Indeed, the free movement of capital is the greatest freedom enshrined in the SECJ, as in principle are prohibited restrictions to the movement of capital both between EU Member States and between EU Member States and third countries.

Community Case Law considers that the inheritances and donations are a movement of capital to this effect, and that any fundamental exception or limitation of free movement must be interpreted strictly.

Actually, the SECJ with Sentence 17/10/2013 (case C-181/12) considered that the German law violates the free movement of people and assets as the taxes payable in an inheritance of a property situated in Germany, with both the causative party and the heir as residents in a third country (Switzerland), and in the same Sentence of 3/9/14 the SECJ rejects the difference in treatment with regard to third countries part of the EEA by simple virtue of the fact that no agreement exists on exchange of information with the same.

Most probably the Treasury will reject to extend the effects of this Sentence to inheritances or donations, in which third countries come into play (for example USA), but we think that in this case there will be good arguments to enforce its application before the Court.



Having been sentenced, Spain is obliged to reform its legislation in order to avoid this difference in treatment in the inheritances or donations with non-residents.

The most logical thing, since there are also important differences in tax treatment of inheritances and donations between residents, depending in which Autonomous Community they live (which the SECJ by no means calls into question), would be to harmonise the Inheritance and Gift Tax throughout Spain in order to avoid big differences between the Autonomous Regions and between residents and non-residents. This is what the experts advising the Government on the Tax Reform advised, mentioning that the huge differences between the Autonomous Regions have been questioned by our Supreme Court, who in May 2013 raised the question of unconstitutionality regarding the Valencia regulations. However, to harmonise the Tax throughout Spain, would require agreements with the different Autonomous Regions, which could be very complicated and take a lot of time.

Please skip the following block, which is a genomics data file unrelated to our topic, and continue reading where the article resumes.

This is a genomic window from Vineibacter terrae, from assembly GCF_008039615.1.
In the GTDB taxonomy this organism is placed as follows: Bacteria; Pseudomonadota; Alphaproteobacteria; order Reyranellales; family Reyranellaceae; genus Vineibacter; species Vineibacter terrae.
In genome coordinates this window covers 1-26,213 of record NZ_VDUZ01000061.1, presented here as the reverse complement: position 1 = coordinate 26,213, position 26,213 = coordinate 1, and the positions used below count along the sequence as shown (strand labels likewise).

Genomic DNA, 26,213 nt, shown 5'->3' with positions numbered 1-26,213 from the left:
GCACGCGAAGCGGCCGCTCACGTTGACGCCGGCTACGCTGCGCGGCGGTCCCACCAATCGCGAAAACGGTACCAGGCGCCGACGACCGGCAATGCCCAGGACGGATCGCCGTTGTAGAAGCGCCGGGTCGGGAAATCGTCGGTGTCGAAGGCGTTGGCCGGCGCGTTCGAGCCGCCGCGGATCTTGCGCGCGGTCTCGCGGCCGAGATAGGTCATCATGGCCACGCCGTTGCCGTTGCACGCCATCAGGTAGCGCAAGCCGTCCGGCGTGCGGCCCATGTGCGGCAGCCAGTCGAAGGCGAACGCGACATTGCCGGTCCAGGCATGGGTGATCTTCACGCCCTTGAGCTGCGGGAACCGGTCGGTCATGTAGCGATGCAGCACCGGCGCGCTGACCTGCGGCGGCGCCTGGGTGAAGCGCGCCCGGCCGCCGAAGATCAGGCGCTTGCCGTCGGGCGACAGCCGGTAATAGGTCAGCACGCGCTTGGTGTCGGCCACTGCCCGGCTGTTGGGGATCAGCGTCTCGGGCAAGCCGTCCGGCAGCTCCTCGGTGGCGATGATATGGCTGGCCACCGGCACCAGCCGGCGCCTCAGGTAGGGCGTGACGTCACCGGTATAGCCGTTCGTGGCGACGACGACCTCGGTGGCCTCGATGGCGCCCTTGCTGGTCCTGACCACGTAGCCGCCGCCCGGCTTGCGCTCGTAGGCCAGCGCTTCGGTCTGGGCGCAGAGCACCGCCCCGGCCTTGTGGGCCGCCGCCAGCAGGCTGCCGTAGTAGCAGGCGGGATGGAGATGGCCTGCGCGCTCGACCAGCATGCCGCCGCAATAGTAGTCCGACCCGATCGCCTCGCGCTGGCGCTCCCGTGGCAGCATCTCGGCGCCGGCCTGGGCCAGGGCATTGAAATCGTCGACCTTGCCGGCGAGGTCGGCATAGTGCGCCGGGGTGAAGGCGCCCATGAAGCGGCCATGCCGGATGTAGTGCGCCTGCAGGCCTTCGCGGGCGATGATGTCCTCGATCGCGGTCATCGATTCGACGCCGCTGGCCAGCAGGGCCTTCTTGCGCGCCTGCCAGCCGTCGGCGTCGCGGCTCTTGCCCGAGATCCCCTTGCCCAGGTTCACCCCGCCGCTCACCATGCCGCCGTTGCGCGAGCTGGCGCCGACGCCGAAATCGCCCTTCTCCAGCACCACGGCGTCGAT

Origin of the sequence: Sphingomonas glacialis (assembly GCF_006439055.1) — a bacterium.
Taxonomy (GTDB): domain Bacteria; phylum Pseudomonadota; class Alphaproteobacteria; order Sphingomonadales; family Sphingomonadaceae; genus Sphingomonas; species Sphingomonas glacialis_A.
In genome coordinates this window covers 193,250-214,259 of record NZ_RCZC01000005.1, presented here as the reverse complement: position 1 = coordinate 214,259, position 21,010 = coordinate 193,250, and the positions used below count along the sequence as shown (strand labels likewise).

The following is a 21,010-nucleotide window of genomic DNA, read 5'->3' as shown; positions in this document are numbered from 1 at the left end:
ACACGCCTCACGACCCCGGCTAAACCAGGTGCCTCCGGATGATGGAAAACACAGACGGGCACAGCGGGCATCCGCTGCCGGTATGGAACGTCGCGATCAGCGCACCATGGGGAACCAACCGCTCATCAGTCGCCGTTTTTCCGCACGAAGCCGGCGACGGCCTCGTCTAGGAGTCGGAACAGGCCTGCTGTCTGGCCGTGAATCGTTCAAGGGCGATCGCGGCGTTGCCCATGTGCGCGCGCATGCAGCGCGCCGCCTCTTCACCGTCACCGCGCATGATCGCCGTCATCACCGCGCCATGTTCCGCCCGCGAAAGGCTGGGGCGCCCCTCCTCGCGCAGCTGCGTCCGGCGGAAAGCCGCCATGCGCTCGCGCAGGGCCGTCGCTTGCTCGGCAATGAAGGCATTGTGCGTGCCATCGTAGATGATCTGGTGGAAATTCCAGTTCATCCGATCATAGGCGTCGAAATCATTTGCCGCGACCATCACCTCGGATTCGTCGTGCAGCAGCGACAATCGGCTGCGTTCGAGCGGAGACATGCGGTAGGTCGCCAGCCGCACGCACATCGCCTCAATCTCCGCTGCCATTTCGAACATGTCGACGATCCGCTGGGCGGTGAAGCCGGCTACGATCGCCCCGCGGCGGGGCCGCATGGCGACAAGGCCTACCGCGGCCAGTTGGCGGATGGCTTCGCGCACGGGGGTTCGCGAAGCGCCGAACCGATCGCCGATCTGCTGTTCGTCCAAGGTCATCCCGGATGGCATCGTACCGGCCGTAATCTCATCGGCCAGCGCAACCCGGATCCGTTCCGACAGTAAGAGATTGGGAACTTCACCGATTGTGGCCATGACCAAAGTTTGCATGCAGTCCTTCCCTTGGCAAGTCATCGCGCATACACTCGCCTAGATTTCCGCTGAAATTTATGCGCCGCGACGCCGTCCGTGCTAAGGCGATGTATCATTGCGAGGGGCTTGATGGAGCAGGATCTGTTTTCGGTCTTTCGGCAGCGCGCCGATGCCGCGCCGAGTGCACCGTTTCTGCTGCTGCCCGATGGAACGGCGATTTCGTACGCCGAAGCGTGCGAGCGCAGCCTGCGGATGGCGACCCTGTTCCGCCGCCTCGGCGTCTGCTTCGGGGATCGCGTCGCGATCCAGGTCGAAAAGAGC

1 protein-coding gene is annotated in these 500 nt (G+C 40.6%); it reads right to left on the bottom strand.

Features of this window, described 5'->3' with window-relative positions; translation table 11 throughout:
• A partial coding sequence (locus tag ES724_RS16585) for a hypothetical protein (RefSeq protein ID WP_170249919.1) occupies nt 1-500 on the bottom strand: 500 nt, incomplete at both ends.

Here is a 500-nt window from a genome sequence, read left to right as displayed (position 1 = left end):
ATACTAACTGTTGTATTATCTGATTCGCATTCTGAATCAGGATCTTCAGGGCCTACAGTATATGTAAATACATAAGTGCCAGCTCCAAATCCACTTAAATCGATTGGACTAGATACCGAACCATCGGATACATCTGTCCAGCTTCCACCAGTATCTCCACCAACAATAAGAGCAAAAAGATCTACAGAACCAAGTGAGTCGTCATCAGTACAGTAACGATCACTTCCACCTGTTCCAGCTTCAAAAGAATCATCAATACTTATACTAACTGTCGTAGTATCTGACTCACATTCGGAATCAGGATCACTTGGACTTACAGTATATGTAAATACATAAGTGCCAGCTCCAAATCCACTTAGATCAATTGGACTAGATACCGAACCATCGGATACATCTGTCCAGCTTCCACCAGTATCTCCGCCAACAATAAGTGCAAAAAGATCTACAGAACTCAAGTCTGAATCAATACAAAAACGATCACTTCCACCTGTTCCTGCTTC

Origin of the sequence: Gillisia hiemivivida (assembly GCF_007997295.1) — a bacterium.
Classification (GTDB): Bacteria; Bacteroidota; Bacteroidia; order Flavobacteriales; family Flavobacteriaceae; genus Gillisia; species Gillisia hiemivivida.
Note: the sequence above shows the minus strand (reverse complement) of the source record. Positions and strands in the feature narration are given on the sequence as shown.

That is why, we believe that most probably within a short time the state regulations will be modified (Law 29/1987) in order to allow the inheritances and donations with non-residents to obtain the benefit of the established advantages in the Autonomous Region with which there is a clear and reasonable connection.

For example, and referring to the 4 examples exposed in Part I, it is possible to try to avoid the discrimination in each of these cases setting the following connections:

1.- Apply the regulations of the Autonomous Region, where the causative party lives (longer during the last 5 years), to the heir resident , as well as non-resident.

2.- Apply the regulations of the Autonomous Region where the heir lives.

3.- Apply the regulations of the Autonomous Region where the biggest part of the inherited assets are, when both the heir and the causative party are non-residents.

4.- Apply the regulations of the Autonomous Region where the assets to be donated are located between non-residents.

It remains to be seen if the Treasury will choose this solution and what connection points are fixed for each case, because it is true that the SECJ does not make it very clear on how to modify the state legislation to comply with the Community law in the multiple cases that may arise, with so many and so different autonomous regulations.